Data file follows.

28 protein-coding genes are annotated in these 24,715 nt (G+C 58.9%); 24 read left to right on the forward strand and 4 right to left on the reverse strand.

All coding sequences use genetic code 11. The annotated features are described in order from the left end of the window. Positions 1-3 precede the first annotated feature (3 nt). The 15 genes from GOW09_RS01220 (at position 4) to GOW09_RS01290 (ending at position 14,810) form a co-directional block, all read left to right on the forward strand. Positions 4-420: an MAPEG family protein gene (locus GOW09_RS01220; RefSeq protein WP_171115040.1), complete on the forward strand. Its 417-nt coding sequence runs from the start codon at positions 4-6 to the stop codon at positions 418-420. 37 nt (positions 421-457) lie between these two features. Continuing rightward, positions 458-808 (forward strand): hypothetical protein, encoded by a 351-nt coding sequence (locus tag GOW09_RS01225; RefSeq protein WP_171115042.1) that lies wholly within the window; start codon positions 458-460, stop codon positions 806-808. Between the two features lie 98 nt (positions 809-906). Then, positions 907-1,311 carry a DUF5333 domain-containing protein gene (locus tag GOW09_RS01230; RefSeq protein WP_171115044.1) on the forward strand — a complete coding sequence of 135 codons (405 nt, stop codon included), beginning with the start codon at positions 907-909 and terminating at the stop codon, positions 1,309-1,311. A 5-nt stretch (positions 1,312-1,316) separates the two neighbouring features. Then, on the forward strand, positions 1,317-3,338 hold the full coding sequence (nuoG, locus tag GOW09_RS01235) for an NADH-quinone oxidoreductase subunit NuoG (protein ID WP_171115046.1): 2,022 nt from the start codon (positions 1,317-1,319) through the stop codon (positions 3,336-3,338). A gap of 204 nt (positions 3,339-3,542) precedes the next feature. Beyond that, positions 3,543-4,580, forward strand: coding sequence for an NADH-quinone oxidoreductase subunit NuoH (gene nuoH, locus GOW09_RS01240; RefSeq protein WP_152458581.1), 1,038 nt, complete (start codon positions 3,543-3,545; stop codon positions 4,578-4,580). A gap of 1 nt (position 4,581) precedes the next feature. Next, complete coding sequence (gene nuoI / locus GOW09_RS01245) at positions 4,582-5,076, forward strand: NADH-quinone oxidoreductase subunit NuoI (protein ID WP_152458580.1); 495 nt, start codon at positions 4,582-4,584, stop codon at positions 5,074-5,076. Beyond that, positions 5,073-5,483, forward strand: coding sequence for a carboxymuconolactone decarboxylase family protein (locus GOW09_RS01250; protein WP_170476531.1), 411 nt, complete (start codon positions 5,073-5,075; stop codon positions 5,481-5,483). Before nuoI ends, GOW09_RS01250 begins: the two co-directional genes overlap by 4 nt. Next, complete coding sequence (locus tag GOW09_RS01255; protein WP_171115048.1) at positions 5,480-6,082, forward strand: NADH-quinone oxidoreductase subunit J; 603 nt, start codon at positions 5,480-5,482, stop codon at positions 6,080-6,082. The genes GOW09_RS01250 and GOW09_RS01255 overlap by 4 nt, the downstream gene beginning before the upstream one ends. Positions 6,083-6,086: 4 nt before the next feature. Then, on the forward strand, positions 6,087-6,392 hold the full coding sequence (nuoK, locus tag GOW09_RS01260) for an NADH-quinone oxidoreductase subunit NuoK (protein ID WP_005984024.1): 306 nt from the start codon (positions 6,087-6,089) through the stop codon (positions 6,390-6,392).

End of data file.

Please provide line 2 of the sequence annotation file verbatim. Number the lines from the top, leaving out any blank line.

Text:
All coding sequences use genetic code 11. The annotated features are described in order from the left end of the window. Positions 1-3 precede the first annotated feature (3 nt). The 15 genes from GOW09_RS01220 (at position 4) to GOW09_RS01290 (ending at position 14,810) form a co-directional block, all read left to right on the forward strand. Positions 4-420: an MAPEG family protein gene (locus GOW09_RS01220; RefSeq protein WP_171115040.1), complete on the forward strand. Its 417-nt coding sequence runs from the start codon at positions 4-6 to the stop codon at positions 418-420. 37 nt (positions 421-457) lie between these two features. Continuing rightward, positions 458-808 (forward strand): hypothetical protein, encoded by a 351-nt coding sequence (locus tag GOW09_RS01225; RefSeq protein WP_171115042.1) that lies wholly within the window; start codon positions 458-460, stop codon positions 806-808. Between the two features lie 98 nt (positions 809-906). Then, positions 907-1,311 carry a DUF5333 domain-containing protein gene (locus tag GOW09_RS01230; RefSeq protein WP_171115044.1) on the forward strand — a complete coding sequence of 135 codons (405 nt, stop codon included), beginning with the start codon at positions 907-909 and terminating at the stop codon, positions 1,309-1,311. A 5-nt stretch (positions 1,312-1,316) separates the two neighbouring features. Then, on the forward strand, positions 1,317-3,338 hold the full coding sequence (nuoG, locus tag GOW09_RS01235) for an NADH-quinone oxidoreductase subunit NuoG (protein ID WP_171115046.1): 2,022 nt from the start codon (positions 1,317-1,319) through the stop codon (positions 3,336-3,338). A gap of 204 nt (positions 3,339-3,542) precedes the next feature. Beyond that, positions 3,543-4,580, forward strand: coding sequence for an NADH-quinone oxidoreductase subunit NuoH (gene nuoH, locus GOW09_RS01240; RefSeq protein WP_152458581.1), 1,038 nt, complete (start codon positions 3,543-3,545; stop codon positions 4,578-4,580). A gap of 1 nt (position 4,581) precedes the next feature. Next, complete coding sequence (gene nuoI / locus GOW09_RS01245) at positions 4,582-5,076, forward strand: NADH-quinone oxidoreductase subunit NuoI (protein ID WP_152458580.1); 495 nt, start codon at positions 4,582-4,584, stop codon at positions 5,074-5,076. Beyond that, positions 5,073-5,483, forward strand: coding sequence for a carboxymuconolactone decarboxylase family protein (locus GOW09_RS01250; protein WP_170476531.1), 411 nt, complete (start codon positions 5,073-5,075; stop codon positions 5,481-5,483). Before nuoI ends, GOW09_RS01250 begins: the two co-directional genes overlap by 4 nt. Next, complete coding sequence (locus tag GOW09_RS01255; protein WP_171115048.1) at positions 5,480-6,082, forward strand: NADH-quinone oxidoreductase subunit J; 603 nt, start codon at positions 5,480-5,482, stop codon at positions 6,080-6,082. The genes GOW09_RS01250 and GOW09_RS01255 overlap by 4 nt, the downstream gene beginning before the upstream one ends. Positions 6,083-6,086: 4 nt before the next feature. Then, on the forward strand, positions 6,087-6,392 hold the full coding sequence (nuoK, locus tag GOW09_RS01260) for an NADH-quinone oxidoreductase subunit NuoK (protein ID WP_005984024.1): 306 nt from the start codon (positions 6,087-6,089) through the stop codon (positions 6,390-6,392).